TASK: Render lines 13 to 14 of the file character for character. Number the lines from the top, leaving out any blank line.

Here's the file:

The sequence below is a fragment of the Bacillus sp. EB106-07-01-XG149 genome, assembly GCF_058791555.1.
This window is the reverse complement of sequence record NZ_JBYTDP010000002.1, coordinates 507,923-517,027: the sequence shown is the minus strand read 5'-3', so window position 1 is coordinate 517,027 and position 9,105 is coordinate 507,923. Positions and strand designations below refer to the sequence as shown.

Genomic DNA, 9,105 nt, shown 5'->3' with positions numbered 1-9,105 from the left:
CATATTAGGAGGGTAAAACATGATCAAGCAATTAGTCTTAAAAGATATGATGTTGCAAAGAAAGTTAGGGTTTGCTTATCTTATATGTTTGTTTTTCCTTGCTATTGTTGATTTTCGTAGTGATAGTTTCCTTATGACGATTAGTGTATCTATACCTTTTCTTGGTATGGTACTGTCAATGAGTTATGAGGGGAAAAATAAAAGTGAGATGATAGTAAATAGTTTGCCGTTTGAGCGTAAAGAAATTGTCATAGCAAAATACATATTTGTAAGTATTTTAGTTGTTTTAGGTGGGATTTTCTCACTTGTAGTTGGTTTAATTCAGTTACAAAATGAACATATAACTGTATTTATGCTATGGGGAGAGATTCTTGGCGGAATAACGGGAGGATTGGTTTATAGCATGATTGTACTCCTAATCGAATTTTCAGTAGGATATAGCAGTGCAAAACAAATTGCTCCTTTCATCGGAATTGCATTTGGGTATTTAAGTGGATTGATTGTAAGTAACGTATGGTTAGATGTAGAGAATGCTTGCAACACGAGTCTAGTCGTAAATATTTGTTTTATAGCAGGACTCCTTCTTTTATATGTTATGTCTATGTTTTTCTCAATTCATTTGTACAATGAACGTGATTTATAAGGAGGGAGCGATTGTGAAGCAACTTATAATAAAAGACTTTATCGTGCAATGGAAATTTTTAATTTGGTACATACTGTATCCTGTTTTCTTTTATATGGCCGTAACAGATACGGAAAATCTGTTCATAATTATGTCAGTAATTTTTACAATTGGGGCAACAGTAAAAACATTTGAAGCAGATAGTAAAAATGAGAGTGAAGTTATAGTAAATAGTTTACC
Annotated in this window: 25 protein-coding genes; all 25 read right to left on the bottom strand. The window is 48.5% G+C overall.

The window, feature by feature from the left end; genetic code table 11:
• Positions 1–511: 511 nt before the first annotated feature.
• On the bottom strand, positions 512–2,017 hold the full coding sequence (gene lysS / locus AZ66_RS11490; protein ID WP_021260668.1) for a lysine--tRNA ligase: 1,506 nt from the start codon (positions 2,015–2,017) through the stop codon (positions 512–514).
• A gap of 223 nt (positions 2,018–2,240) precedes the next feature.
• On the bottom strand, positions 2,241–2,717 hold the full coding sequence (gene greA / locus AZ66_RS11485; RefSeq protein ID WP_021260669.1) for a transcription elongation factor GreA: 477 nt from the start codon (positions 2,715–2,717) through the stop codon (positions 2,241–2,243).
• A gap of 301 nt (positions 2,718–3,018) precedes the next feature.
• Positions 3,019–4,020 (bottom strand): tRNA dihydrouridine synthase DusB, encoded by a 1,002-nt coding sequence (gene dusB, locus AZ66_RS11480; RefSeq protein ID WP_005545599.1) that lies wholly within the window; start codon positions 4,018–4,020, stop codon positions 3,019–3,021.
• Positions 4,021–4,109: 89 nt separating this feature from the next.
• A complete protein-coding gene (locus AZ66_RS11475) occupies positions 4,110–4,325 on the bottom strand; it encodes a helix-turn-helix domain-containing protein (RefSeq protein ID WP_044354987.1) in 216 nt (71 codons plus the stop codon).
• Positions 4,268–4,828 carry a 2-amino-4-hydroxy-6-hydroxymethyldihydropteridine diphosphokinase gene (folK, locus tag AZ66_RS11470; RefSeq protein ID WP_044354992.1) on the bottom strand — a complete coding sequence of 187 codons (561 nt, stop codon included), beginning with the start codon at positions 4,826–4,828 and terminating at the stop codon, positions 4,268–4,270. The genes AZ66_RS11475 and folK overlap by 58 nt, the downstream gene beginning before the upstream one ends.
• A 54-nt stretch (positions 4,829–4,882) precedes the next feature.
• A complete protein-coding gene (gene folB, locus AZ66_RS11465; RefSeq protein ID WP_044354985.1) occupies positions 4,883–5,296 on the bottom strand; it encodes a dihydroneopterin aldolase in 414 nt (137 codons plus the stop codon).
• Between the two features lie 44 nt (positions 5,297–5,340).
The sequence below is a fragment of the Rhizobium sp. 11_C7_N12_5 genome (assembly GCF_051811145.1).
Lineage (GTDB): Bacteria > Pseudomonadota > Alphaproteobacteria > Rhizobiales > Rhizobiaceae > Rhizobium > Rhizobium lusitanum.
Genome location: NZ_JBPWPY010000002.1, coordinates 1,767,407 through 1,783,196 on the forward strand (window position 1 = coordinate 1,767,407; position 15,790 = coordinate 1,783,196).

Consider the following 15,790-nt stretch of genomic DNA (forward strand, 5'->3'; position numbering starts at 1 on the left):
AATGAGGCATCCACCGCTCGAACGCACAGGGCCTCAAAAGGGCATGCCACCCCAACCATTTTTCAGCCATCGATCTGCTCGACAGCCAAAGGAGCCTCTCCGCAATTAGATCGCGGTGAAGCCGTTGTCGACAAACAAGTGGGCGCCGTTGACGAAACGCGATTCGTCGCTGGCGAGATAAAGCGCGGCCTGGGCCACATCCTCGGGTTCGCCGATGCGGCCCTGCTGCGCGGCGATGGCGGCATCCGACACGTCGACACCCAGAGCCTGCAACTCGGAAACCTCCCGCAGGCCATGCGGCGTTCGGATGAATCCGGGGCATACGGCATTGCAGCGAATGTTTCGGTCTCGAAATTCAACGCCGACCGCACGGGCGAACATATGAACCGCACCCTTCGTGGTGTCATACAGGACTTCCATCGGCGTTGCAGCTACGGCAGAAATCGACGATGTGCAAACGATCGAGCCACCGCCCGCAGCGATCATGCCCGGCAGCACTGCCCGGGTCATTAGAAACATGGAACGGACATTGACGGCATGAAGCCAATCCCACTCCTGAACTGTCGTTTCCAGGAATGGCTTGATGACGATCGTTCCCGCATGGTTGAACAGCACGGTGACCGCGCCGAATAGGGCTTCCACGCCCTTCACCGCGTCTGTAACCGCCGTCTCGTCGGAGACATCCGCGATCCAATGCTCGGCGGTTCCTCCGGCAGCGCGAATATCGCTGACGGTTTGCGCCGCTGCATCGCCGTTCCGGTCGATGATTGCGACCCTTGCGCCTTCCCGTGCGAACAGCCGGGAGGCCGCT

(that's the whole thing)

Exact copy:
• Positions 4,021–4,109: 89 nt separating this feature from the next.
• A complete protein-coding gene (locus AZ66_RS11475) occupies positions 4,110–4,325 on the bottom strand; it encodes a helix-turn-helix domain-containing protein (RefSeq protein ID WP_044354987.1) in 216 nt (71 codons plus the stop codon).